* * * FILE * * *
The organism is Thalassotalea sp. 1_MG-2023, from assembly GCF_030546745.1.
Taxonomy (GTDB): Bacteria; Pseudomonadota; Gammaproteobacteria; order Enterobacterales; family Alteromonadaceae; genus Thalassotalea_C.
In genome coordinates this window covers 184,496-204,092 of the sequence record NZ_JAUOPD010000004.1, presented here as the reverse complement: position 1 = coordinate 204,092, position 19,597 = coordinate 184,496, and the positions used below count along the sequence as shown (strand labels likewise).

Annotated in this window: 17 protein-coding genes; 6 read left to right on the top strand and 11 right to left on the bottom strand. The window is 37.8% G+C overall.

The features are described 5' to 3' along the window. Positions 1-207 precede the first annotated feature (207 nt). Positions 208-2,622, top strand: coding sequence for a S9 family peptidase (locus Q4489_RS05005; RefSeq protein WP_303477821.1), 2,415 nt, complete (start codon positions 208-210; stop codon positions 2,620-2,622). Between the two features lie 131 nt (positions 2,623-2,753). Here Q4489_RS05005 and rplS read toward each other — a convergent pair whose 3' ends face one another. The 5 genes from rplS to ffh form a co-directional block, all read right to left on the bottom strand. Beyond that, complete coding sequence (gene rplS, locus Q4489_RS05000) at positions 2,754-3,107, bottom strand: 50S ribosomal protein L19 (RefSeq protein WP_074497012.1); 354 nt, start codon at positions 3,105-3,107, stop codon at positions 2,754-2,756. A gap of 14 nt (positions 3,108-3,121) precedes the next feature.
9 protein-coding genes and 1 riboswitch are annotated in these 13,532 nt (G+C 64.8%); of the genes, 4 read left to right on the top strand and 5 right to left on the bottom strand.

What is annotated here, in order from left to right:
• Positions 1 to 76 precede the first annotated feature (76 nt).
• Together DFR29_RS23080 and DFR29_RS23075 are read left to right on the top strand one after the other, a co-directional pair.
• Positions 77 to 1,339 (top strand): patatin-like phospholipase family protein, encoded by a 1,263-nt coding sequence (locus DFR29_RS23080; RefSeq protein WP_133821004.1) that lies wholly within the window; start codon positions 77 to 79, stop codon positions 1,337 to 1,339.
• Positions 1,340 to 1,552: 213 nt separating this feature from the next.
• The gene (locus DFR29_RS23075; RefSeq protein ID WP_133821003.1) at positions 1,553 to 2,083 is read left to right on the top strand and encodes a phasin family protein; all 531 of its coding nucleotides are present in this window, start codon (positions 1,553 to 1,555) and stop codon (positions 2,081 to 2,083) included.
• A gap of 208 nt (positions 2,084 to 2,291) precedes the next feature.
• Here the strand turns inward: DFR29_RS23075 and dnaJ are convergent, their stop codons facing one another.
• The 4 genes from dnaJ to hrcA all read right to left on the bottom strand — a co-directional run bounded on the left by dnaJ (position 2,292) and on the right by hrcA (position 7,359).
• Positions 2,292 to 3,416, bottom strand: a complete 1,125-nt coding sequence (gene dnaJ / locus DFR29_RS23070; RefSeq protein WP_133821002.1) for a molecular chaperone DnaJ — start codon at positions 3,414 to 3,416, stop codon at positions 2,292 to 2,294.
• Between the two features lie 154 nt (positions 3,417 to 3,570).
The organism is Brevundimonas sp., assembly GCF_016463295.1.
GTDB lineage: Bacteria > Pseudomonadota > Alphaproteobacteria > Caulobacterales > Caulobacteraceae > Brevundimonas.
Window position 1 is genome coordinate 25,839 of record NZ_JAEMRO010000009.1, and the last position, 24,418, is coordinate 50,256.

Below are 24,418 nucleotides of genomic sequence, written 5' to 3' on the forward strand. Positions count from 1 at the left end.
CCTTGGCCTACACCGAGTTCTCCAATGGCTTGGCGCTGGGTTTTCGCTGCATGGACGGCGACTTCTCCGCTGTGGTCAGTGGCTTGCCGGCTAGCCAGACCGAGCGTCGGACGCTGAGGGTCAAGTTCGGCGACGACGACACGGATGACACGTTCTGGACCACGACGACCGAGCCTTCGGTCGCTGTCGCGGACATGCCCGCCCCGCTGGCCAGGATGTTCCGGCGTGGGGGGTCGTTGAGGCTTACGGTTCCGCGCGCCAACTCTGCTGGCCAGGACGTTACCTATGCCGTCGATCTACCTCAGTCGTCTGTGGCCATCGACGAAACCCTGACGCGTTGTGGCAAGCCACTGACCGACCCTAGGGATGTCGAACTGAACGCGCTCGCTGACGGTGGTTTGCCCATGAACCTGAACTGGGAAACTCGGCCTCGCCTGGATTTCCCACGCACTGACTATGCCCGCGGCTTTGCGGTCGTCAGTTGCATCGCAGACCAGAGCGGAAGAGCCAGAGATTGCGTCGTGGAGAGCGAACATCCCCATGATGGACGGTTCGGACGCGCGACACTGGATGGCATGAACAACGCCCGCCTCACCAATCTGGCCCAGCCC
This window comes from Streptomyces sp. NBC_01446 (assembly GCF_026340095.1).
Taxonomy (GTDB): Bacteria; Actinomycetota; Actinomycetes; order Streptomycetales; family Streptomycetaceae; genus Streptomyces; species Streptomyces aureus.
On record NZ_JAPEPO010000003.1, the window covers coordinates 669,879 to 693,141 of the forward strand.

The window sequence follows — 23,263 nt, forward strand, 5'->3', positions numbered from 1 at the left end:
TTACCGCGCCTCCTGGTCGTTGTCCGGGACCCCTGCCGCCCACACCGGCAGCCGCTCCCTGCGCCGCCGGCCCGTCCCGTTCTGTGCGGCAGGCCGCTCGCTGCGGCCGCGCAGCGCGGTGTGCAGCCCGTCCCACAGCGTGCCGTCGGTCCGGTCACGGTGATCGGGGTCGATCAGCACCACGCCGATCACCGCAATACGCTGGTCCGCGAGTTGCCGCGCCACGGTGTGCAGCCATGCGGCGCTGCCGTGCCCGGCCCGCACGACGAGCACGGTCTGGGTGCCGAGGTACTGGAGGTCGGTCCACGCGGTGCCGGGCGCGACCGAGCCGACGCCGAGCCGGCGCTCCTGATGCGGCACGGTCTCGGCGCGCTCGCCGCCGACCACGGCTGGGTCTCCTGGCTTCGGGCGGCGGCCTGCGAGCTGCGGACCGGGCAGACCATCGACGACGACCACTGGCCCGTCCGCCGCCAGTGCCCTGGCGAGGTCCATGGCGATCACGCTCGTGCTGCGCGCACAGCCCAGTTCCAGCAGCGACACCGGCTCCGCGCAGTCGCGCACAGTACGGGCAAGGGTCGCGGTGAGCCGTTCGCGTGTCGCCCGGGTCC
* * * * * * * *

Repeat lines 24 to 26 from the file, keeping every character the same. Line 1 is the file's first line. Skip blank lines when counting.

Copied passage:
Taxonomy (GTDB): Bacteria; Actinomycetota; Actinomycetes; order Streptomycetales; family Streptomycetaceae; genus Streptomyces; species Streptomyces aureus.
On record NZ_JAPEPO010000003.1, the window covers coordinates 669,879 to 693,141 of the forward strand.

The window sequence follows — 23,263 nt, forward strand, 5'->3', positions numbered from 1 at the left end: